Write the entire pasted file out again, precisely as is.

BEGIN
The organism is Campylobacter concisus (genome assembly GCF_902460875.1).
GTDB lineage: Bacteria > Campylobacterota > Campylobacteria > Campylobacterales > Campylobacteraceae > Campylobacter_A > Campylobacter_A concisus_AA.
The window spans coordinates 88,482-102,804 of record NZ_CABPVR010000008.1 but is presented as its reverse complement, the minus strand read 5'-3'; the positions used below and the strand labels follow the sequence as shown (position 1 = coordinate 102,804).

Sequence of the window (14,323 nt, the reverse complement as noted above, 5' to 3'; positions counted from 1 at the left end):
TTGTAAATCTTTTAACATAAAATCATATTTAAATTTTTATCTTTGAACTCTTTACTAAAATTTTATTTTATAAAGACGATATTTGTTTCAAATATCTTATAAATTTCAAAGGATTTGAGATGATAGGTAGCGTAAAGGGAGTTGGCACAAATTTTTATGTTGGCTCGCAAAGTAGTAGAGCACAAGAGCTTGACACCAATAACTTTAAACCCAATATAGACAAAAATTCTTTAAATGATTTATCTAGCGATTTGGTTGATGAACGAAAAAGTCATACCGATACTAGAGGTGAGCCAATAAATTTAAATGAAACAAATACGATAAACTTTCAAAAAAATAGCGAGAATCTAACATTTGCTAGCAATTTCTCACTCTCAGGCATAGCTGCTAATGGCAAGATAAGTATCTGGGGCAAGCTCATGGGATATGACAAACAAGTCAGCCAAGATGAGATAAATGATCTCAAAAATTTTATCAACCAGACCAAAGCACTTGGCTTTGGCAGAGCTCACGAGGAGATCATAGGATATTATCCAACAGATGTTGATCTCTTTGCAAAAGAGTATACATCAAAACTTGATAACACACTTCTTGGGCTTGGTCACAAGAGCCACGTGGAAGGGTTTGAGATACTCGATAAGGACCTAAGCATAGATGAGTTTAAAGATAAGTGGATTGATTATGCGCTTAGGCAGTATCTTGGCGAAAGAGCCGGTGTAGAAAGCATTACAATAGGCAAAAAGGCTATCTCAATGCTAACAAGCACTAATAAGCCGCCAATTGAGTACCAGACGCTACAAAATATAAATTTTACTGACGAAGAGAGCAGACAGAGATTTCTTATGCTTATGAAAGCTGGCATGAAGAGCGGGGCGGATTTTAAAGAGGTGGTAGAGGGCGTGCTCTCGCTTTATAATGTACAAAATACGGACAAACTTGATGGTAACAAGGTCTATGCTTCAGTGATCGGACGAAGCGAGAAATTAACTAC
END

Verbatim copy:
The organism is Campylobacter concisus (genome assembly GCF_902460875.1).
GTDB lineage: Bacteria > Campylobacterota > Campylobacteria > Campylobacterales > Campylobacteraceae > Campylobacter_A > Campylobacter_A concisus_AA.
The window spans coordinates 88,482-102,804 of record NZ_CABPVR010000008.1 but is presented as its reverse complement, the minus strand read 5'-3'; the positions used below and the strand labels follow the sequence as shown (position 1 = coordinate 102,804).

Sequence of the window (14,323 nt, the reverse complement as noted above, 5' to 3'; positions counted from 1 at the left end):
TTGTAAATCTTTTAACATAAAATCATATTTAAATTTTTATCTTTGAACTCTTTACTAAAATTTTATTTTATAAAGACGATATTTGTTTCAAATATCTTATAAATTTCAAAGGATTTGAGATGATAGGTAGCGTAAAGGGAGTTGGCACAAATTTTTATGTTGGCTCGCAAAGTAGTAGAGCACAAGAGCTTGACACCAATAACTTTAAACCCAATATAGACAAAAATTCTTTAAATGATTTATCTAGCGATTTGGTTGATGAACGAAAAAGTCATACCGATACTAGAGGTGAGCCAATAAATTTAAATGAAACAAATACGATAAACTTTCAAAAAAATAGCGAGAATCTAACATTTGCTAGCAATTTCTCACTCTCAGGCATAGCTGCTAATGGCAAGATAAGTATCTGGGGCAAGCTCATGGGATATGACAAACAAGTCAGCCAAGATGAGATAAATGATCTCAAAAATTTTATCAACCAGACCAAAGCACTTGGCTTTGGCAGAGCTCACGAGGAGATCATAGGATATTATCCAACAGATGTTGATCTCTTTGCAAAAGAGTATACATCAAAACTTGATAACACACTTCTTGGGCTTGGTCACAAGAGCCACGTGGAAGGGTTTGAGATACTCGATAAGGACCTAAGCATAGATGAGTTTAAAGATAAGTGGATTGATTATGCGCTTAGGCAGTATCTTGGCGAAAGAGCCGGTGTAGAAAGCATTACAATAGGCAAAAAGGCTATCTCAATGCTAACAAGCACTAATAAGCCGCCAATTGAGTACCAGACGCTACAAAATATAAATTTTACTGACGAAGAGAGCAGACAGAGATTTCTTATGCTTATGAAAGCTGGCATGAAGAGCGGGGCGGATTTTAAAGAGGTGGTAGAGGGCGTGCTCTCGCTTTATAATGTACAAAATACGGACAAACTTGATGGTAACAAGGTCTATGCTTCAGTGATCGGACGAAGCGAGAAATTAACTAC